When Independent Medical Examiners Disagree About the Main Contributing Cause of Your Work Injury
These days, everyone thinks they are an expert on science and medicine. In fact, that sibling or in-law who takes every opportunity to diagnose your aches and pains as something that can be cured by a nutritional supplement is probably one of the reasons you would be just as happy to skip the in-person holiday gatherings this year. Dubious expert advice is not merely an annoyance on social media and at family get-togethers, though; in the case of important legal decisions, judges must be sure that the person whose opinion about a medical or scientific matter is influencing the court’s decision is credible. For this reason, the Daubert standard sets specific guidelines about deciding what information about science and medicine is relevant in a civil or criminal case. In workers’ compensation disputes, the rules are even more specific, and evidence that would be admissible in an ordinary personal injury lawsuit is not considered relevant in the workers’ compensation case. If expert testimony plays a role in your workers’ compensation dispute, contact a South Florida workers’ compensation lawyer.
Darryl and the Unbearably Hot Day
In April 2008, a pipeline construction company hired Darryl to work on a construction project in Palm Beach County. Darryl took a drug test two days before his first day of work, and the test showed no drugs or alcohol in his system. On his first day of work, he was outdoors, building a bridge starting 7:00 in the morning; at 2:30, without having gone indoors all day, Darryl lost consciousness while nailing a piece of wood to the bridge. His co-workers took him to Palm Beach County Fire Rescue, where the EMTs, suspecting that he had heatstroke transported him to Glades General Hospital. At the hospital, he was admitted and diagnosed with heatstroke, respiratory failure, and hyperthermia. He remained hospitalized for more than a month, and after his discharge from the hospital, he still required more inpatient rehabilitation.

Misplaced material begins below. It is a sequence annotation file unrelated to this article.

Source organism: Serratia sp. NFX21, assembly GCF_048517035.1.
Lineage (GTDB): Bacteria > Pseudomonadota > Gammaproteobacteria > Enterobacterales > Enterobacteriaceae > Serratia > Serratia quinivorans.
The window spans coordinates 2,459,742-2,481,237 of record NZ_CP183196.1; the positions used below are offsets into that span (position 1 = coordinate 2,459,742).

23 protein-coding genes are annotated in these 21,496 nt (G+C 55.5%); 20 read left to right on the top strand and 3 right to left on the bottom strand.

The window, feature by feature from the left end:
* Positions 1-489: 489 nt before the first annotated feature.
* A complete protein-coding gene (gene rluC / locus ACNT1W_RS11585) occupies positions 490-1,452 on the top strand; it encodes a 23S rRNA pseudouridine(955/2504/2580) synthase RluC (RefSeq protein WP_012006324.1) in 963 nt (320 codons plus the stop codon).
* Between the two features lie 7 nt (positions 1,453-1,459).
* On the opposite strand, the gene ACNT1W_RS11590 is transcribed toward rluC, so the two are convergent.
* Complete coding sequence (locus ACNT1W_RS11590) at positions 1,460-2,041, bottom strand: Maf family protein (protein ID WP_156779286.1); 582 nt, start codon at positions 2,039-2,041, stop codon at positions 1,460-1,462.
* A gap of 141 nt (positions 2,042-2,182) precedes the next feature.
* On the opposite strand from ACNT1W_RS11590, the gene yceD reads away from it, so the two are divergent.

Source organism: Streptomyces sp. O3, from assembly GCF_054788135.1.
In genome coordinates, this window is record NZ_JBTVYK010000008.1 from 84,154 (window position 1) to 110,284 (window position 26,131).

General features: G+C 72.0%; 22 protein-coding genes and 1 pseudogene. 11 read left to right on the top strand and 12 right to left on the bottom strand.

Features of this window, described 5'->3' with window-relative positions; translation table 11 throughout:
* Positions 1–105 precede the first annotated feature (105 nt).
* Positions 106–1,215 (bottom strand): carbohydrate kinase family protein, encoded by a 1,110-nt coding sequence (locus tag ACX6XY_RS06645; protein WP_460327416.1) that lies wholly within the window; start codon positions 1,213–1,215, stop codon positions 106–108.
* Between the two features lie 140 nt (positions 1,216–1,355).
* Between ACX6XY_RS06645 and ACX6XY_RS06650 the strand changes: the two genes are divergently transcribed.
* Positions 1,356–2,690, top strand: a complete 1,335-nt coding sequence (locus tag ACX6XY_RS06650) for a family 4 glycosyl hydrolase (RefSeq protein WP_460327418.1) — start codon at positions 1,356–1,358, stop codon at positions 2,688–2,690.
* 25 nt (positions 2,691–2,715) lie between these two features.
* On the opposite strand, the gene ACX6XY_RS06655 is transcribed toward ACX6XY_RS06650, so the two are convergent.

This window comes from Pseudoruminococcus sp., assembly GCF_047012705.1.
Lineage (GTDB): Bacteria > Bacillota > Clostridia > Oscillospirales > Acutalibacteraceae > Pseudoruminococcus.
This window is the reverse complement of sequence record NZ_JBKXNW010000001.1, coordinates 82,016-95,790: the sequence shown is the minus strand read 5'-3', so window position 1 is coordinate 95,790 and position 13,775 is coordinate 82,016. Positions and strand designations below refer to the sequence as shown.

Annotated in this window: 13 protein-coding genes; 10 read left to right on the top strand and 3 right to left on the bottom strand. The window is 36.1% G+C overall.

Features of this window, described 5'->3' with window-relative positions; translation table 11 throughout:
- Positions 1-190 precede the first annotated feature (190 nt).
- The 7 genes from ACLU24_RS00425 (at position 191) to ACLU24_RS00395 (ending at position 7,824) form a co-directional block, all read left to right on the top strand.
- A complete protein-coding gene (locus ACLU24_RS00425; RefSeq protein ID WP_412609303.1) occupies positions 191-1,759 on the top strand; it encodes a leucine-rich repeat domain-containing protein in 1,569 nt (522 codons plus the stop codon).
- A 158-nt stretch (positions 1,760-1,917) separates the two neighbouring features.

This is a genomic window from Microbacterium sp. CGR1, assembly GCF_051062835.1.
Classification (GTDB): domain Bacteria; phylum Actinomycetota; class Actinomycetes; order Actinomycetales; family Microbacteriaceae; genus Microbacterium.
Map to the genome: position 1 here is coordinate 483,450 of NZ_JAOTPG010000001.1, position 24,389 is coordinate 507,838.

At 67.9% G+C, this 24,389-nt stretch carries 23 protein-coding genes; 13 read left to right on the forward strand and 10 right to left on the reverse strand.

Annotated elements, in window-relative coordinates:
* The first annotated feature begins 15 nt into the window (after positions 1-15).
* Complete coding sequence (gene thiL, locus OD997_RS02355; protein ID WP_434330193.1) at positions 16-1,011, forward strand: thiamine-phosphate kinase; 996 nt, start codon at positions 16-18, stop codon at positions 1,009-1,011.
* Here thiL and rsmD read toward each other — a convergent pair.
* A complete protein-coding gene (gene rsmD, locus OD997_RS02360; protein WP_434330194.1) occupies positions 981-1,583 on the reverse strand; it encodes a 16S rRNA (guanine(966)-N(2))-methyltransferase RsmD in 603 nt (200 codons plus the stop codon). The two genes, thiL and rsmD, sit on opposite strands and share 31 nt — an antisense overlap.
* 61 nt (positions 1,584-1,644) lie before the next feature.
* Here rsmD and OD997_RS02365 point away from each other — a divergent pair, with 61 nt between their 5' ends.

As for Darryl’s workers’ compensation claim, his independent medical examiner (IME) said that Darryl’s injuries were caused by heatstroke from working outdoors. Meanwhile, his employer’s IME said that the hyperthermia and respiratory failure were caused by acute alcohol withdrawal and that Darryl’s underlying state of health was responsible for his illness; Darryl was a heavy smoker and an alcoholic, and he took medication for clinical anxiety. Darryl argued that, while he had a history of alcohol abuse, he had been sober for three months leading up to the incident. The judge of compensation claims (JCC) appointed an expert medical advisor (EMA), who determined that heatstroke was the cause of Darryl’s health problems and that his history of heavy drinking did not play a role. Meanwhile, the employer brought a toxicologist to give an opinion, and the toxicologist said that years of alcohol abuse were the cause of Darryl’s illness. The JJC sided with the employer, but the appeals court reversed the decision because the toxicologist is not a medical doctor and therefore not qualified to give an opinion on the cause of a work injury in a workers’ compensation dispute.
Let Us Help YOu Today
You still have rights even if you were not the picture of health before your work accident, and a Sunrise workers’ compensation lawyer will help you stand up for them. Contact the Law Offices of David M. Benenfeld for help with your case.